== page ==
Long non-coding RNAs (lncRNAs) are a type of non-coding RNA (ncRNAs) and involved in diverse physiopathology processes [8, 16, 34]. In recent years, many reports have indicated that lncRNAs are pivotal regulators in cell behaviors and the progression of many diseases, including asthma . For example, lncRNA TCF7 accelerated the migration and proliferation of airway smooth muscle cells (ASMCs) by regulating TIMMDC1/Akt axis in asthma . In addition, lncRNA GAS5 contributed to the proliferation of ASMCs via targeting miR-10a/BDNF signaling pathway . TUG1, a 6.7 kilobase (kb) RNA sequence, played critical roles in asthma . Nevertheless, the precise mechanism by which TUG1 influences childhood asthma is not completely understood.
Th competitive endogenous RNA (ceRNA) networks hypothesis has been proposed in a variety of diseases, which indicates lncRNA can serve as microRNA (miRNA) sponge or decoy to modulate the expression of miRNA targets . MiRNAs are usually small ncRNAs that can modulate target gene expression [1, 13]. A previous report demonstrated that miR-216a level was considerably increased in ASMCs of asthmatic patients . Nevertheless, the biological functions and regulatory mechanism of miR-216a-3p in childhood asthma are still poorly defined.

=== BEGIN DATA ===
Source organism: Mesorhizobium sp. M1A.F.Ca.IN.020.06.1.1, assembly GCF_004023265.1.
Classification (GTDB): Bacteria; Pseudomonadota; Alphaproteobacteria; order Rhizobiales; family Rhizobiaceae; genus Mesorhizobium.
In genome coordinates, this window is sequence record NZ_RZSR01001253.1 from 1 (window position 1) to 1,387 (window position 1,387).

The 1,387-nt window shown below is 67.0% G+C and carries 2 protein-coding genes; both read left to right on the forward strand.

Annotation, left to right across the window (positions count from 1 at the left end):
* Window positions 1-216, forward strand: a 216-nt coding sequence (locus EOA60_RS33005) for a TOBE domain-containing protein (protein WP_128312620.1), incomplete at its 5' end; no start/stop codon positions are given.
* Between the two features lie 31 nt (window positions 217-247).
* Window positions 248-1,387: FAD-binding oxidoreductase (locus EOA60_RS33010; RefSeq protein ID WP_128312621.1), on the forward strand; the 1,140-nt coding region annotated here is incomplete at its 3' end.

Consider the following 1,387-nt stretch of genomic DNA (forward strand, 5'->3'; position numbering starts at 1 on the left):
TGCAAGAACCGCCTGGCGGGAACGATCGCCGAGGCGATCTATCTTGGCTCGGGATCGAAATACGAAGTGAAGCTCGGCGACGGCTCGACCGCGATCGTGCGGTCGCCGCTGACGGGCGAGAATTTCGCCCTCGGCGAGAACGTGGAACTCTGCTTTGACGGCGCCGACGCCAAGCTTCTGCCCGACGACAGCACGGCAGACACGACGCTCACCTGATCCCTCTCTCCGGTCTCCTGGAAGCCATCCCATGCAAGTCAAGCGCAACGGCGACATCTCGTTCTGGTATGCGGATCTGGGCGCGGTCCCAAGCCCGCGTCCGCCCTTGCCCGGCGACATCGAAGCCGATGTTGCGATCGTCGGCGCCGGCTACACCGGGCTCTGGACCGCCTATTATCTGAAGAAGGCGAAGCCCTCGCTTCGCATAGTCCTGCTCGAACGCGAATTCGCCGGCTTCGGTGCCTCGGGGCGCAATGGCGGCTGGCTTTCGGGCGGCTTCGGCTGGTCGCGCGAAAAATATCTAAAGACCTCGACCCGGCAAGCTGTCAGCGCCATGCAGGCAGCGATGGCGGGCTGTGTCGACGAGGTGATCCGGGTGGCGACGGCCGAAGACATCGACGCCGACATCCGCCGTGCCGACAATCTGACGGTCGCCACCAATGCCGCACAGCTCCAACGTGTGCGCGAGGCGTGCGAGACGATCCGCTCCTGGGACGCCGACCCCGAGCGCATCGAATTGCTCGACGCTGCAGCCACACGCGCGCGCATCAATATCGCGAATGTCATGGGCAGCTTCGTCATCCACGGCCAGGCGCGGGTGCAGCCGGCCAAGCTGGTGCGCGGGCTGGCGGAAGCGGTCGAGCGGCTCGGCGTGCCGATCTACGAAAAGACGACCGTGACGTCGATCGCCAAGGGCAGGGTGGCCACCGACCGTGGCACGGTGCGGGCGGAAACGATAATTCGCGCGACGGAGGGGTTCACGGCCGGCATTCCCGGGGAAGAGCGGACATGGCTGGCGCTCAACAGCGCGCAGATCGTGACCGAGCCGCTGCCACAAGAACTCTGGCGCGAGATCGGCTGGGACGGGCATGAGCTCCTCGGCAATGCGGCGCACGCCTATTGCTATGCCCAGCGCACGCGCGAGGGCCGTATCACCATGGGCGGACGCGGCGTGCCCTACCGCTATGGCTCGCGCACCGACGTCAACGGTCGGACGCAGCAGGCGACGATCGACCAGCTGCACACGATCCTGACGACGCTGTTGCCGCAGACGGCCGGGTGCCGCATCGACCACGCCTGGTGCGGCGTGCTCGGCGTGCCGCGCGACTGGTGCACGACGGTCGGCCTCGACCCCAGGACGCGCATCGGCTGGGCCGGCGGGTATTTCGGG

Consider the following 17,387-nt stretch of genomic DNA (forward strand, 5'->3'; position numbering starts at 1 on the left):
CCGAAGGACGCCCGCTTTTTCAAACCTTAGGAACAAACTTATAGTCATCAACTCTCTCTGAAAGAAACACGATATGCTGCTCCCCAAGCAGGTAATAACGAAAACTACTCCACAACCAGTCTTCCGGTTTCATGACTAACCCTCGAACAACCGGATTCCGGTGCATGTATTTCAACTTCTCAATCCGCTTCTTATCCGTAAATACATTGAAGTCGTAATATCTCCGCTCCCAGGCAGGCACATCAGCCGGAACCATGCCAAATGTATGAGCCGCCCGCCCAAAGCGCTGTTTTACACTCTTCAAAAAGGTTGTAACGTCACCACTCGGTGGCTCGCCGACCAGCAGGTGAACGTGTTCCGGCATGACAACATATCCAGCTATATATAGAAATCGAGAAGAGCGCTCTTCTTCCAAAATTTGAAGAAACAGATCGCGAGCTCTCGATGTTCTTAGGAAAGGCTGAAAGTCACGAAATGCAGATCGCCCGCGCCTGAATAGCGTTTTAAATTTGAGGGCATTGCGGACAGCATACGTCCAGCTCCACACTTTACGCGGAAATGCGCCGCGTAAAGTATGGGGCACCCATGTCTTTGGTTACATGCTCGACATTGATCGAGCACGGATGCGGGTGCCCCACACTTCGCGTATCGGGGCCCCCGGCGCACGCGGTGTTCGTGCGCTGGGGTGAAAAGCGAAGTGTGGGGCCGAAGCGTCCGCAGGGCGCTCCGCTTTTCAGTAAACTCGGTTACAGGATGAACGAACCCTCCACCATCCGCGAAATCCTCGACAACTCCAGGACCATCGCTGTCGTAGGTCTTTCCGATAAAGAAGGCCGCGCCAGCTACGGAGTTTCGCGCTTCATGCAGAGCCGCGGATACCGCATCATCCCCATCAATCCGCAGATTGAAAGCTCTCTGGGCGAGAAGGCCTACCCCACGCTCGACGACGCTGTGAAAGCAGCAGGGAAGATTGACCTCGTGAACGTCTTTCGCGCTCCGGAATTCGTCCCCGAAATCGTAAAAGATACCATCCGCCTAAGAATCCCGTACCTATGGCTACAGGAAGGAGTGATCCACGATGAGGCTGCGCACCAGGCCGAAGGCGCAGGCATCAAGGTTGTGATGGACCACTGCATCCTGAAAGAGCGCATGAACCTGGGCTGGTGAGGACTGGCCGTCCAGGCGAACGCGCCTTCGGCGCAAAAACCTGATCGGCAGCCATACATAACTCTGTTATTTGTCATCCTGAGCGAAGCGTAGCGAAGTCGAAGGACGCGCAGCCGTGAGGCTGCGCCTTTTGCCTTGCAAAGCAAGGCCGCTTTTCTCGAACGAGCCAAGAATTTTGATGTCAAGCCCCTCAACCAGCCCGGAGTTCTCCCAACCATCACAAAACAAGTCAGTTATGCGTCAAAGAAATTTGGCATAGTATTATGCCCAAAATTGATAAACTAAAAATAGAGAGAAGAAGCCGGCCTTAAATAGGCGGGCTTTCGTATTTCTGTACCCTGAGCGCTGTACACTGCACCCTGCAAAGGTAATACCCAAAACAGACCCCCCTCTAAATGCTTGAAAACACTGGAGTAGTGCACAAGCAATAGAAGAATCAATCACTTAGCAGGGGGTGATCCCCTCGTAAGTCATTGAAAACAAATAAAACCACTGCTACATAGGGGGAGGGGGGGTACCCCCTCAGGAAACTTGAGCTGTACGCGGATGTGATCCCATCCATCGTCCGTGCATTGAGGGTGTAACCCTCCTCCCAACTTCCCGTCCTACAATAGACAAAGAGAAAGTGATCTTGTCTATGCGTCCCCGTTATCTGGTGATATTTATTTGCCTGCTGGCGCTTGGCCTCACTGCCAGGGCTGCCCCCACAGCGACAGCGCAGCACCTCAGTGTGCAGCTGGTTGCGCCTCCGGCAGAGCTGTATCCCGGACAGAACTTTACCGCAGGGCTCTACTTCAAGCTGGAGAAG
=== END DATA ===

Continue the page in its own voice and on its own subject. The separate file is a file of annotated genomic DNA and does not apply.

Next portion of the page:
SMURF2 (Smad ubiquitin protein ligase 2) is an ubiquitin ligase for Smads that regulates TGF-β signaling pathway via ubiquitin-proteasome pathway (UPP) . A previous study declared that SMURF2 knockdown repressed ASMCs proliferation and increased apoptosis in mice with chronic asthma . However, the regulatory mechanisms of SMURF2 in childhood asthma pathogenesis have not been thoroughly elucidated.
In this study, PDGF-BB was applied to induce HASMC proliferation and migration. Moreover, we examined TUG1, miR-216a-3p and SMURF2 expression in blood samples of patients with childhood asthma and PDGF-BB-stimulated HASMCs. Additionally, the biological roles of TUG1, miR-216a-3p and SMURF2 on the proliferation and migration of HASMCs were explored. The TUG1/miR-216a-3p/SMURF2 axis was proposed to provide a novel theoretical basis for childhood asthma treatment.